United States District Court, D. Massachusetts
SIONYX, LLC, and PRESIDENT AND FELLOWS OF HARVARD COLLEGE, Plaintiffs,
HAMAMATSU PHOTONICS K.K., HAMAMATSU CORP., OCEAN OPTICS, INC., and DOES 1-10, Defendants.
ORDER ON PLAINTIFFS' MOTION FOR PRE-JUDGMENT
INTEREST AND POST-JUDGMENT INTEREST
Dennis Saylor IV United States District Judge.
have moved post-trial for an award of both pre- and
plaintiffs seek $1, 091, 481 as prejudgment interest on the
damages awarded for breach of contract.
Gen Laws ch. 231, § 6C provides as follows: “In
all actions based on contractual obligations, upon a verdict,
finding or order for judgment for pecuniary damages, interest
shall be added by the clerk of the court to the amount of
damages, at the contract rate, if established, or at the rate
of twelve per cent per annum from the date of the breach or
application of § 6C leads to a straightforward
calculation here. The jury awarded plaintiffs damages of
$796, 469 for breach of contract; the jury found that the
contract was breached on February 1, 2008; and the
non-disclosure agreement did not contain a “contract
rate.” Accordingly, therefore, applying a rate of 12%
per annum from February 1, 2008, to the jury's damages
award results in a total of $1, 091, 481 in prejudgment
plaintiffs seek $660, 536 as prejudgment interest on the
damages awarded for unjust enrichment. The parties' main
dispute centers on whether § 6C or § 6H of Chapter
231 applies to the unjust-enrichment claim. Plaintiffs rely
on Bushkin Associates, Inc. v. Raytheon Co., 906
F.2d 11 (1st. Cir. 1990), in which the First Circuit held
that actions for unjust enrichment, or quantum meruit, are
“encompassed” by ch. 231, § 6H. Id.
at 18. That case does not answer the precise question here,
however, because, as the Bushkin court noted, §
6H was not “enacted” until “after the . . .
commencement” of that case. Id. at 14, n.3.
Defendants, by contrast, rely on Mill Pond Associates,
Inc. v. E & B Giftware, Inc., 751 F.Supp. 299 (D.
Mass. 1990). Defendants point to language in Mill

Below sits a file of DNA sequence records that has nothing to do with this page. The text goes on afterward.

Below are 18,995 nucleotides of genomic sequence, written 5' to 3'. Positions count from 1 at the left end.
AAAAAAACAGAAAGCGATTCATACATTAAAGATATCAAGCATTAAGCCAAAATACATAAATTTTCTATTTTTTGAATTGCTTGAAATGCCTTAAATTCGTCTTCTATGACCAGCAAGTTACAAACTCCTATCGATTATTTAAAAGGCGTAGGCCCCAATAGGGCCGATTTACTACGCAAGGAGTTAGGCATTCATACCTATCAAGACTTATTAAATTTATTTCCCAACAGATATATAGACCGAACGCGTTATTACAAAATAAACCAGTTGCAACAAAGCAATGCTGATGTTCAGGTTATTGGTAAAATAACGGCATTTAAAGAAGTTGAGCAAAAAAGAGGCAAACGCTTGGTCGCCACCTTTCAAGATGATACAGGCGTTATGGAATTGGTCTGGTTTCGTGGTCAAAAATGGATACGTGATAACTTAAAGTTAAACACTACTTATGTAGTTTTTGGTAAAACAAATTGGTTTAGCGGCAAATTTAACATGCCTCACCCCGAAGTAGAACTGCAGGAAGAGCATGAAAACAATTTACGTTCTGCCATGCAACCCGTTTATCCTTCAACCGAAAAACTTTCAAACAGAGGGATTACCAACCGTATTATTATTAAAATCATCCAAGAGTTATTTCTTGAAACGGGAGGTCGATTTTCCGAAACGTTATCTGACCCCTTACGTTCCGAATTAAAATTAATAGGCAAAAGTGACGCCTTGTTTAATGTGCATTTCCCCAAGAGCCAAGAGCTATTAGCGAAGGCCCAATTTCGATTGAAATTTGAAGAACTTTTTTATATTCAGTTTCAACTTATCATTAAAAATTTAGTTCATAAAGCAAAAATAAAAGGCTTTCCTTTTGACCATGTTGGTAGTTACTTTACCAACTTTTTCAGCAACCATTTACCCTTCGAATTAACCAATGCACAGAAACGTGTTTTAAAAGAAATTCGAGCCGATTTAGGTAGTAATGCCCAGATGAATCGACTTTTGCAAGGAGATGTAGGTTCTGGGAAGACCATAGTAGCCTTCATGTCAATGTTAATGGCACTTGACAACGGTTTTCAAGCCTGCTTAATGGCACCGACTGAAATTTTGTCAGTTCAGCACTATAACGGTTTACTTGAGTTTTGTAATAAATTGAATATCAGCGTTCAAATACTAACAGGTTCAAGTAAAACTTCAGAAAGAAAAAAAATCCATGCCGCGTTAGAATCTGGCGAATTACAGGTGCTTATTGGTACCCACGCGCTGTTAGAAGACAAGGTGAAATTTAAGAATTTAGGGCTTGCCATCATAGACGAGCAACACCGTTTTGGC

Pond that “Massachusetts courts have held that
prejudgment interest should not be applied to cases in which
the court calculates the plaintiff's damages by measuring
the defendant's wrongful profits.” Id. at
300. Defendants appear to contend that because the jury's
award for unjust enrichment in this case was calculated by
measuring HPK's wrongful profits, prejudgment interest
should not apply. Id.
Bushkin and Mill Pond point in different
directions. Nonetheless, and for two reasons, the Court will
apply § 6H. First, although Mill Pond did not
include any claims for unjust enrichment, and thus did not
even attempt to answer the question at issue here. Second,
nothing in Mill Pond calls directly into question
the First Circuit's clear holding in Bushkin
that unjust enrichment claims are encompassed by § 6H.
Accordingly, applying § 6H, and applying a date of
breach of January 10, 2010, prejudgment interest will be
ordered in the amount of $660, 536.
plaintiffs seek post-judgment interest under 28 U.S.C. §
1961 on all damages awarded. Section 1961 provides that
“interest shall be allowed on any money judgment in a
civil case recovered in a district court” and that
“such interest shall be calculated from the date of the
entry of the judgment, at a rate equal to the weekly average
1-year constant maturity Treasury yield, as published by the
Board of Governors of the Federal Reserve System, for the
calendar week preceding the date of the judgment.”
Defendants do not oppose such an order. Defendants will
therefore be ordered to pay post-judgment interest at the
and for the foregoing reasons, plaintiffs' motion for
pre-judgment and post-judgment interest is GRANTED in part,
1. The judgment will include a provision requiring HPK to pay
$1, 091, 481 in pre-judgment interest;
2. The judgment will include a provision requiring HC to pay
$660, 536 in pre-judgment interest; and
3. The judgment will include a provision requiring plaintiffs
to pay post-judgment interest at the rate established by 28
U.S.C. § 1961.